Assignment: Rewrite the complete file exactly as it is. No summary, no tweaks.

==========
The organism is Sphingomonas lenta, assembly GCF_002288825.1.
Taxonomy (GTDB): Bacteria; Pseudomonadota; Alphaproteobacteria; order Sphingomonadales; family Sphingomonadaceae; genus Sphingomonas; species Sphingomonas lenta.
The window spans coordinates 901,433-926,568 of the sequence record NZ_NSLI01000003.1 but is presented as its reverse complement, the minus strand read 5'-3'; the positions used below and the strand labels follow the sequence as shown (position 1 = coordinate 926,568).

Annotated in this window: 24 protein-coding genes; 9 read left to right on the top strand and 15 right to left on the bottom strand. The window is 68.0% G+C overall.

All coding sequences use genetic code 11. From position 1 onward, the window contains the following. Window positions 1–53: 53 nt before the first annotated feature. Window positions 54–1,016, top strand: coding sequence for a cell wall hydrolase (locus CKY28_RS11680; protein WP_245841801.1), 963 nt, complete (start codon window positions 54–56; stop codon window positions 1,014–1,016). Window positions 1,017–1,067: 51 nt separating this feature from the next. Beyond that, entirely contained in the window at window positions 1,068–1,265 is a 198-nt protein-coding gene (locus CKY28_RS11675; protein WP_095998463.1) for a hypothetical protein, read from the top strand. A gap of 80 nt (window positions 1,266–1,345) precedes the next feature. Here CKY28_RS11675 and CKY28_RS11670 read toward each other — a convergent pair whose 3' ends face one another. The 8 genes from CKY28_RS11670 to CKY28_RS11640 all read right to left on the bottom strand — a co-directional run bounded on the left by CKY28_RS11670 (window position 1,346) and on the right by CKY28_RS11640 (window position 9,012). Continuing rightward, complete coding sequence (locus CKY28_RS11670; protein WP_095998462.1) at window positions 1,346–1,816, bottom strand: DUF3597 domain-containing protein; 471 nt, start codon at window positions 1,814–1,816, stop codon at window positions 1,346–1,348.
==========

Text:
The organism is Sphingomonas lenta, assembly GCF_002288825.1.
Taxonomy (GTDB): Bacteria; Pseudomonadota; Alphaproteobacteria; order Sphingomonadales; family Sphingomonadaceae; genus Sphingomonas; species Sphingomonas lenta.
The window spans coordinates 901,433-926,568 of the sequence record NZ_NSLI01000003.1 but is presented as its reverse complement, the minus strand read 5'-3'; the positions used below and the strand labels follow the sequence as shown (position 1 = coordinate 926,568).

Annotated in this window: 24 protein-coding genes; 9 read left to right on the top strand and 15 right to left on the bottom strand. The window is 68.0% G+C overall.

All coding sequences use genetic code 11. From position 1 onward, the window contains the following. Window positions 1–53: 53 nt before the first annotated feature. Window positions 54–1,016, top strand: coding sequence for a cell wall hydrolase (locus CKY28_RS11680; protein WP_245841801.1), 963 nt, complete (start codon window positions 54–56; stop codon window positions 1,014–1,016). Window positions 1,017–1,067: 51 nt separating this feature from the next. Beyond that, entirely contained in the window at window positions 1,068–1,265 is a 198-nt protein-coding gene (locus CKY28_RS11675; protein WP_095998463.1) for a hypothetical protein, read from the top strand. A gap of 80 nt (window positions 1,266–1,345) precedes the next feature. Here CKY28_RS11675 and CKY28_RS11670 read toward each other — a convergent pair whose 3' ends face one another. The 8 genes from CKY28_RS11670 to CKY28_RS11640 all read right to left on the bottom strand — a co-directional run bounded on the left by CKY28_RS11670 (window position 1,346) and on the right by CKY28_RS11640 (window position 9,012). Continuing rightward, complete coding sequence (locus CKY28_RS11670; protein WP_095998462.1) at window positions 1,346–1,816, bottom strand: DUF3597 domain-containing protein; 471 nt, start codon at window positions 1,814–1,816, stop codon at window positions 1,346–1,348.